What to Know
- Madame Tussauds New York Presents Broadway recreates the Great White Way while also inviting guests to stage their own Broadway production.
- The experience allows visitors to interact with some of composer Andrew Lloyd Weber's best-loved shows, including "Phantom of the Opera."
- One of the highlights is the technologically-advanced Grizabella figure, who literally sings "Memory" from "Cats."
Attracting visitors from around the world, Broadway’s show-stopping productions are often imitated but never duplicated. Until now.
Madame Tussauds New York Presents Broadway recreates the energy of the Great White Way while also inviting guests to play a part in staging some of the most iconic musicals of all time, including "Phantom of the Opera," "Cats" and "Sunset Boulevard."
Led by the enigmatic phantom himself and perhaps a cat or two, visitors embark on an interactive journey through some of composer Andrew Lloyd Webber’s longest-running and best-loved shows.
Whether it be composing a piece of music worthy of Webber, controlling the effects behind the scenes or taking center stage to belt Christine’s final note from "Phantom," general manager Tom Middleton said there is something for everyone.
“You get to literally take part in every aspect of Broadway, which is something that unless you are working in the Broadway industry, you would just never get to do anywhere else,” said Middleton.
As a wax figure museum, Madame Tussauds historically draws tourists with inanimate statues of people’s favorite celebrities frozen in time. But now, the museum seeks to offer a more lively experience, and the Broadway exhibit is their first attempt at doing so, Middleton said.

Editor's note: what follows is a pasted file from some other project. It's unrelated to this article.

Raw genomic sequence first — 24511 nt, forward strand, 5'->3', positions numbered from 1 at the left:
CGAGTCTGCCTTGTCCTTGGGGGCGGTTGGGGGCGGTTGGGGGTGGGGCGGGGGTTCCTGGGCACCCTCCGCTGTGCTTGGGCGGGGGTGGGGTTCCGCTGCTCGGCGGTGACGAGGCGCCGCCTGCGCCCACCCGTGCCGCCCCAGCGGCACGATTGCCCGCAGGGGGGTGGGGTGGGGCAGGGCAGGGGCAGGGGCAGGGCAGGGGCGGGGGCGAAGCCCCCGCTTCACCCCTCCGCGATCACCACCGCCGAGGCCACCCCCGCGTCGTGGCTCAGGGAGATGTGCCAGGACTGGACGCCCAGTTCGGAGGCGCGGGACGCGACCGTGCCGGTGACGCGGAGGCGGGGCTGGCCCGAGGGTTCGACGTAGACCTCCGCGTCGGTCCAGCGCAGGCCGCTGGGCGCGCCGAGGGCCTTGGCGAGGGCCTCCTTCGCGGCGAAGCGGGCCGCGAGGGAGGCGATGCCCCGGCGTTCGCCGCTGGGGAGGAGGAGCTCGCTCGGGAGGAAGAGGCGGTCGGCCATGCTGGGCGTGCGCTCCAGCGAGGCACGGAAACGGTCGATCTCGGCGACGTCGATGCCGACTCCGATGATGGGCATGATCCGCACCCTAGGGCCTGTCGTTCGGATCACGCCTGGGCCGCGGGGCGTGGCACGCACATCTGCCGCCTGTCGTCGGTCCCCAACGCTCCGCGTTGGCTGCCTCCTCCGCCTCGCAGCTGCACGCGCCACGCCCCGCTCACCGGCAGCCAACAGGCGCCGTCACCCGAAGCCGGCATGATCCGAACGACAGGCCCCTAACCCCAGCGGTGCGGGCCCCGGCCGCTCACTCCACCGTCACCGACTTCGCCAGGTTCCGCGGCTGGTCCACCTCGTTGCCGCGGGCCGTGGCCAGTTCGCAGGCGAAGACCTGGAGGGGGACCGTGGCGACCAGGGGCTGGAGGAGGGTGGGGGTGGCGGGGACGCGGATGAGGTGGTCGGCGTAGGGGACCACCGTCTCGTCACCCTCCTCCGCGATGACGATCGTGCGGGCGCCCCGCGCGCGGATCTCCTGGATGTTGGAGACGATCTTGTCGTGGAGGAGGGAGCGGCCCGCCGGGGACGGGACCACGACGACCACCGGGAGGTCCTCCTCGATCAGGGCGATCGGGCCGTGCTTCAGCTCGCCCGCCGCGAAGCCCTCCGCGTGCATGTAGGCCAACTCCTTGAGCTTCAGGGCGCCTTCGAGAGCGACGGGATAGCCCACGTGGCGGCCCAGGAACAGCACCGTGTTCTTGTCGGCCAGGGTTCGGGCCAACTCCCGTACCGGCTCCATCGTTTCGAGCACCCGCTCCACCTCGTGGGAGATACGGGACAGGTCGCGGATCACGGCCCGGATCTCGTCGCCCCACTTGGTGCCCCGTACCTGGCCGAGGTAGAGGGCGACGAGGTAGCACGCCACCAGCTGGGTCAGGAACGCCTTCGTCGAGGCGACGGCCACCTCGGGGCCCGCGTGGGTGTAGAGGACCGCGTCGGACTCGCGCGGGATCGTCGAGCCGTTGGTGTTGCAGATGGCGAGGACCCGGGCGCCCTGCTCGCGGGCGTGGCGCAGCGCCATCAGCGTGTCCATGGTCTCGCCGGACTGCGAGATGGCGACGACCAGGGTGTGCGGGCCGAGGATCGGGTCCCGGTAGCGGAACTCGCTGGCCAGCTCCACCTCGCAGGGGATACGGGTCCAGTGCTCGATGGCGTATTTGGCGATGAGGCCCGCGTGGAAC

One of the highlights is "Cats’" Grizabella, who, with tears streaming down her face, literally sings a heartbreaking rendition of “Memory” for the audience.
The figure, which is the most technologically-advanced that the museum has ever created, has a projection-mapped face that moves seamlessly and makes listeners feel as if they scored front row seats to the original musical.
While many people argue that the price is worth it, there is no debate that Broadway shows are expensive. Middleton says a day at the museum, which starts at $29.95, is a cheaper option.
“If you don’t want to maybe spend all the money on going to an actual Broadway show, this is like a great alternative to get a sneak peak of Broadway without having to commit your entire afternoon to maybe one show,” said Middleton. “Equally if you do, this is complementary to that as well. Go see the show and come here and live it.”
Middleton said Madame Tussauds Presents Broadway provides a meaningful experience for tourists and local New Yorkers alike.
“Broadway means so much to everybody,” said Middleton. “If you’re a tourist, you want to come here, you want to hang out in Times Square, you want to go to a Broadway show, but then for a local New Yorker, you want to go to Broadway because there’s so many different shows."
He added, "and you’re proud of Broadway, and so we want to be proud of our Broadway attraction as well.”